Earthquake in New Zealand strands tourists and cuts transportation on the South Island.
A powerful 7.8 earthquake in New Zealand struck the capital and East Coast just after midnight, stranding tourists and travelers but so far only two deaths have been reported. Stuart Cohen, reporting for NPR from Sydney, said military aircraft will be taking in tons of supplies and ferrying out hundreds of stranded tourists since highways and railroads have been effected. Hundreds of tourists have either been rescued, or are in the process of being rescued. See https://twitter.com/NZDefenceForce/status/798082059319197696. Some are having to be airlifted to safety.
The region between Christchurch and Wellington (the capital), were hardest hit by Sunday night’s earthquake, which also resulted in a small tsunami. New Zealand’s Prime Minister, John Key, called the road and rail issues “horrendous.” Recent heavy rain has also added the risk of land slides (See images at http://www.nbcnews.com/slideshow/major-earthquake-hits-new-zealand-n683551).
Hours later, another strong quake measuring 6.4 magnitude struck a popular tourist area in the same region, north of Christchurch.
Earthquake in New Zealand – Not the first
Five years ago, Christchurch endured a series of earthquakes that destroyed the city’s infrastructure, homes and communities. The most violent quake hit on 22 February 2011, killed 181 people. Even though today’s quake on Sunday, November 13th was stronger than 2011, less lives were lost as a result of the epicenter being farther away from densely populated areas.
On Thursday, September 1, 2016, another 7.1 earthquake struck near the northeastern coast of New Zealand at 4:37 a.m. (Friday morning local time).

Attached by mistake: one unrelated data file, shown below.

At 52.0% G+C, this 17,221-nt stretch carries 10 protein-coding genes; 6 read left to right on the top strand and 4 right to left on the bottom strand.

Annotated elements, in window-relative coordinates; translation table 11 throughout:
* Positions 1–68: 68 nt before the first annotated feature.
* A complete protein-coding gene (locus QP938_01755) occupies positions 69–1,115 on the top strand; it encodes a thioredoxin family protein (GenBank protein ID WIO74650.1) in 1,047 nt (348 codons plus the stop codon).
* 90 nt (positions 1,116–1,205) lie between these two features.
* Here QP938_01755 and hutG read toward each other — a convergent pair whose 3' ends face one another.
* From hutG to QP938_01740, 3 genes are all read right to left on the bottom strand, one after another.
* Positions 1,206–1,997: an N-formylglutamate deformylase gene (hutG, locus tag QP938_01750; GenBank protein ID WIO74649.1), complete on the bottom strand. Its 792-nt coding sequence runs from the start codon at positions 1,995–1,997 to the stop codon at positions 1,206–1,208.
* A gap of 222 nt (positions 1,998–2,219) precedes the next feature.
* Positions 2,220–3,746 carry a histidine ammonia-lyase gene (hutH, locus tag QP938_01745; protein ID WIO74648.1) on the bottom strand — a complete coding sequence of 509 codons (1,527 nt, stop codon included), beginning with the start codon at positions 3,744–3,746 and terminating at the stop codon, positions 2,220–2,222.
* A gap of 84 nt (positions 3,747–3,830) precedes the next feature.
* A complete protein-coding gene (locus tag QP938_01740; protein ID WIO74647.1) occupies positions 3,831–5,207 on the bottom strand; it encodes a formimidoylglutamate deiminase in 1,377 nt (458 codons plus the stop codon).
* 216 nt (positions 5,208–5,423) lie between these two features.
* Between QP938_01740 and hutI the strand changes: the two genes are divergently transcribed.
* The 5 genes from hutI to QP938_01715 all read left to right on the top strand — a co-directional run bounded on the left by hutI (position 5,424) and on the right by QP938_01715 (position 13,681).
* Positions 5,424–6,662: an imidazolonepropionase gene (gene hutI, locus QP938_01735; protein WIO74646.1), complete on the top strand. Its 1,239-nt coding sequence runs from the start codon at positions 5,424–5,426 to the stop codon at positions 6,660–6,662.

Is New Zealand safe for travel?
The Department of Tourism for New Zealand says that all airports are currently open. The tsunami warning has also been called off although tourists are being told to stay out of the water and stay away from the beaches affected. The New Zealand Ministry of Defence & Emergency Management (MCDEM) initially issued a tsunami warning for the eastern coast of both North and South Islands, advising those in affected coastal areas to move inland or to higher ground.
According to MCDEM, people in coastal areas should,
1.) Stay out of the water (sea, rivers and estuaries, including boating activities)
2.) Stay off beaches and shore area
3.) Do not go sightseeing in affected areas
4.) Help share this information with family, neighbors and friends
5.) Listen to local radio and/or TV for updates
6.) Follow instructions of local civil defence authorities.
Official travel advice and warnings from the New Zealand government
Official travel advice and warnings can be found at https://www.safetravel.govt.nz/.
Check the FCO website for updates before your trip and Ministry of Civil Defence & Emergency Management website for up-to-date advice.
— Massimo (@Rainmaker1973) November 13, 2016